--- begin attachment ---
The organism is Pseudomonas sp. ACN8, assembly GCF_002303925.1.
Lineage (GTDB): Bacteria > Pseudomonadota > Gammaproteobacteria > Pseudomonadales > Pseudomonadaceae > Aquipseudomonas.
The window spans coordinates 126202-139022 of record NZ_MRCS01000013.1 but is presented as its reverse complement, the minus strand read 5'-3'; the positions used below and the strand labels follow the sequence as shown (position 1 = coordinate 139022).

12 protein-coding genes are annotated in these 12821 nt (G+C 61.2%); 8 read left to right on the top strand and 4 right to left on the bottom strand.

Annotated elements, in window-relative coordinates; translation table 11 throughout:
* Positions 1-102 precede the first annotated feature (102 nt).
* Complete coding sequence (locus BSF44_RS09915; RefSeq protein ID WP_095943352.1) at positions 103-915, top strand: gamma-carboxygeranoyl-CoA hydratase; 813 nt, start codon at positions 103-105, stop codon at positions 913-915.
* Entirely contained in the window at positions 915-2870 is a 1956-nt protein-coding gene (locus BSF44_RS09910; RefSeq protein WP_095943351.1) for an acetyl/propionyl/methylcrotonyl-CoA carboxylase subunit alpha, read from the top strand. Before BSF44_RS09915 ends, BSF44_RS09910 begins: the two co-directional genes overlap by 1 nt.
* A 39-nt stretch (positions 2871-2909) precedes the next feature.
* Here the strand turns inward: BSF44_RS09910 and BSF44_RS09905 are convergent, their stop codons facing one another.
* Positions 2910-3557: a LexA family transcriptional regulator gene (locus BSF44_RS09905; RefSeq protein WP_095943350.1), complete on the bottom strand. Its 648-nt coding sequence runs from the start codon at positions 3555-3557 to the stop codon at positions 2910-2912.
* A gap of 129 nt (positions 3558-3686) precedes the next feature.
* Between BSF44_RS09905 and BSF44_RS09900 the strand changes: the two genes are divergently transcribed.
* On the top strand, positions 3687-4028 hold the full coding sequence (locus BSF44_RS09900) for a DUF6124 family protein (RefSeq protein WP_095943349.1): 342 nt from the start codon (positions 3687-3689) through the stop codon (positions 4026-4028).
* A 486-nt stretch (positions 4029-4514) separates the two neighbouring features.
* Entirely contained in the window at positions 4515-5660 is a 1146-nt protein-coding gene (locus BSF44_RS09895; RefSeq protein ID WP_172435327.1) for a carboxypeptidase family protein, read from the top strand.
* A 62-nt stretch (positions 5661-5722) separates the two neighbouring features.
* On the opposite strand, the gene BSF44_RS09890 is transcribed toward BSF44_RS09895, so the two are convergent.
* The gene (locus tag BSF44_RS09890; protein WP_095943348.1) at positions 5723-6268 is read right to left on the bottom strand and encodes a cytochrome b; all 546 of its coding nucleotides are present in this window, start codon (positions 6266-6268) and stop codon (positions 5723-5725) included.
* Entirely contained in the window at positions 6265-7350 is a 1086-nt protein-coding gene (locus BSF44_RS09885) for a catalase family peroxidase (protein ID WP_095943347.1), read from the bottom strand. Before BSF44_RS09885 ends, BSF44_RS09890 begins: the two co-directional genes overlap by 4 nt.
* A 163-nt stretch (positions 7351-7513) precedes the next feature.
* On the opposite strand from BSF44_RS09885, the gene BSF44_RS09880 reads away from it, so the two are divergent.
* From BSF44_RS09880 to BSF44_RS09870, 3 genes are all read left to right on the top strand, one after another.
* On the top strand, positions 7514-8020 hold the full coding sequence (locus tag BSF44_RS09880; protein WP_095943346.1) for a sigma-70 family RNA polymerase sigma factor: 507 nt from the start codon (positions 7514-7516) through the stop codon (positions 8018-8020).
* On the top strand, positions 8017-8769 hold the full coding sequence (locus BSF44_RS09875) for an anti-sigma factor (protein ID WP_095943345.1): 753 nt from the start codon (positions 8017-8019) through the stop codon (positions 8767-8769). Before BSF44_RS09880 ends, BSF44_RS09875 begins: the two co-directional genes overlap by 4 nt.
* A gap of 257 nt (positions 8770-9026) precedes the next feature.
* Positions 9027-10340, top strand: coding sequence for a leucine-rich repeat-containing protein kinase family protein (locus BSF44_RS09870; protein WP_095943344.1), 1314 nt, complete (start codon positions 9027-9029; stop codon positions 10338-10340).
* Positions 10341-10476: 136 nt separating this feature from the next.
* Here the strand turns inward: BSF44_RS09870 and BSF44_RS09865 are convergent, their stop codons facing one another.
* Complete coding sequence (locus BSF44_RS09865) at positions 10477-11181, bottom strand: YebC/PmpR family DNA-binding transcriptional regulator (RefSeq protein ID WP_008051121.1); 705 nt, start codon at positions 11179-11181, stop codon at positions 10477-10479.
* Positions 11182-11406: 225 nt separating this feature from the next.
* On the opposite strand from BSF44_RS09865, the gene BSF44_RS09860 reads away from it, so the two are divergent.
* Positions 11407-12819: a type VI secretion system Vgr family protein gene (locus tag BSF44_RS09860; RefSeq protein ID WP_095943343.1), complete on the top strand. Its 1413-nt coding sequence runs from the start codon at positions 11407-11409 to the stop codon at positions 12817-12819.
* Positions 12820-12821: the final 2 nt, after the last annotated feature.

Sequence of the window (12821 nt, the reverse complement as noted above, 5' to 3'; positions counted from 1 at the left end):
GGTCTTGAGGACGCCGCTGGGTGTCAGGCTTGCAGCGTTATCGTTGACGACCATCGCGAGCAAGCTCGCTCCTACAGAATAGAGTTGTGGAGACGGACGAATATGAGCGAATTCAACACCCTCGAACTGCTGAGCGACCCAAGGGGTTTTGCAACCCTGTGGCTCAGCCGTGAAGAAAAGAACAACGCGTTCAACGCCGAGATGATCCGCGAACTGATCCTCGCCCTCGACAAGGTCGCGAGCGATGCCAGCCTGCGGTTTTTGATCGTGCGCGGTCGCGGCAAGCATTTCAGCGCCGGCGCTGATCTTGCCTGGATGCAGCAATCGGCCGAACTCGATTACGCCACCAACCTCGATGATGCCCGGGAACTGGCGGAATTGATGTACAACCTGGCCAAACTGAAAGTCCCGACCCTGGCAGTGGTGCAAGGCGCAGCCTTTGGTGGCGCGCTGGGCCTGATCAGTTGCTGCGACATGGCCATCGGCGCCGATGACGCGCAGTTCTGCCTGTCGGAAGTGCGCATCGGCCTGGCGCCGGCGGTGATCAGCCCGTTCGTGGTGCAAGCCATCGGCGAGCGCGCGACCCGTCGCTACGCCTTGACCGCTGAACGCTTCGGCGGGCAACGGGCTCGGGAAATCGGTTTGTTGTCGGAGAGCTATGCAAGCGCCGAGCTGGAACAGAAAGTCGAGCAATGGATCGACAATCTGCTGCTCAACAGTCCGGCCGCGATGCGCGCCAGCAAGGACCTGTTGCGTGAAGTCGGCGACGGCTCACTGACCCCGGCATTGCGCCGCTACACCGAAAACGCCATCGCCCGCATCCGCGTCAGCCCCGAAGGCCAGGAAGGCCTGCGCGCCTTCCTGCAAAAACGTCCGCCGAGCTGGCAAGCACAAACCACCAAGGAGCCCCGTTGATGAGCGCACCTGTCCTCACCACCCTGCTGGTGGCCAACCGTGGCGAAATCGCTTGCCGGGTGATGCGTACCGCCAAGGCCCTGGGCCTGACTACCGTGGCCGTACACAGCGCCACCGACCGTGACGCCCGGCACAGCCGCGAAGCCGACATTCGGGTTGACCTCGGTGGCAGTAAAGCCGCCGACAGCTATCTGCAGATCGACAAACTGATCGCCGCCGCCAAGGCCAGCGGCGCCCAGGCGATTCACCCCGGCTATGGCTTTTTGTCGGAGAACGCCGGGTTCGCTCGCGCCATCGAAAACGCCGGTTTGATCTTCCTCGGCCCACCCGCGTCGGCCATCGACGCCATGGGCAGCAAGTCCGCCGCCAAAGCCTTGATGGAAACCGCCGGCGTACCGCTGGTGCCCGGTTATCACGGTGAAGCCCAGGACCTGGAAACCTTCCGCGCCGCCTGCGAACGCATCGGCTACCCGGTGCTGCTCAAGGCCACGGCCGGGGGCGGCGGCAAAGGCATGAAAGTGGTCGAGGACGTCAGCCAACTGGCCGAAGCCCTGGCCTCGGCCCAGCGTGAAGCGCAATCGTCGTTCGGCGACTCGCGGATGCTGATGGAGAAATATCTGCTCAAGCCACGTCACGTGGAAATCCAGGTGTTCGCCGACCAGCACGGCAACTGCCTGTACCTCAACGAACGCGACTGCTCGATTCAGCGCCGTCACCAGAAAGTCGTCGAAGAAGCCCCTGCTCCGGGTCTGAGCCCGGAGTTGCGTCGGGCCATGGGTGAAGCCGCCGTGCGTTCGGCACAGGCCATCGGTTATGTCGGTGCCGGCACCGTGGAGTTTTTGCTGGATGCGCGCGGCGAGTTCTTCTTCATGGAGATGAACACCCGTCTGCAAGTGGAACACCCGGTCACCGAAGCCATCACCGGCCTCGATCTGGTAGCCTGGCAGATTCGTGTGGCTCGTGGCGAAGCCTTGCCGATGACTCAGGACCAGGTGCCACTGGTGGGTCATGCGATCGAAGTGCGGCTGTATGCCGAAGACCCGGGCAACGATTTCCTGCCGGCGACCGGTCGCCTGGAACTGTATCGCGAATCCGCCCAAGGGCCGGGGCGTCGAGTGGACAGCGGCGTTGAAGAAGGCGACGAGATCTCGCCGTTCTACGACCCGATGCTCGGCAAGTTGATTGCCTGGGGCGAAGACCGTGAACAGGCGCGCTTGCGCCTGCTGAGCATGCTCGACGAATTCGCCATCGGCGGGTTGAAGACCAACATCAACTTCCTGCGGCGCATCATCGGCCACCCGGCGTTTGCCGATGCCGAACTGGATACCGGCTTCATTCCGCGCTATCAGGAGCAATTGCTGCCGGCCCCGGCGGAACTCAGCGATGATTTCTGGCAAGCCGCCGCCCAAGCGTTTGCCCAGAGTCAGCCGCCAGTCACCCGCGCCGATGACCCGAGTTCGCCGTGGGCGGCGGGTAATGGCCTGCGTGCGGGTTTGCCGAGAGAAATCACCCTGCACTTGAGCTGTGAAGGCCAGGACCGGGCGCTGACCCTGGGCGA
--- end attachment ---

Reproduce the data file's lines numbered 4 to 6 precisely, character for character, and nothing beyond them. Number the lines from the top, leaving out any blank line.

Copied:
12 protein-coding genes are annotated in these 12821 nt (G+C 61.2%); 8 read left to right on the top strand and 4 right to left on the bottom strand.

Annotated elements, in window-relative coordinates; translation table 11 throughout:
* Positions 1-102 precede the first annotated feature (102 nt).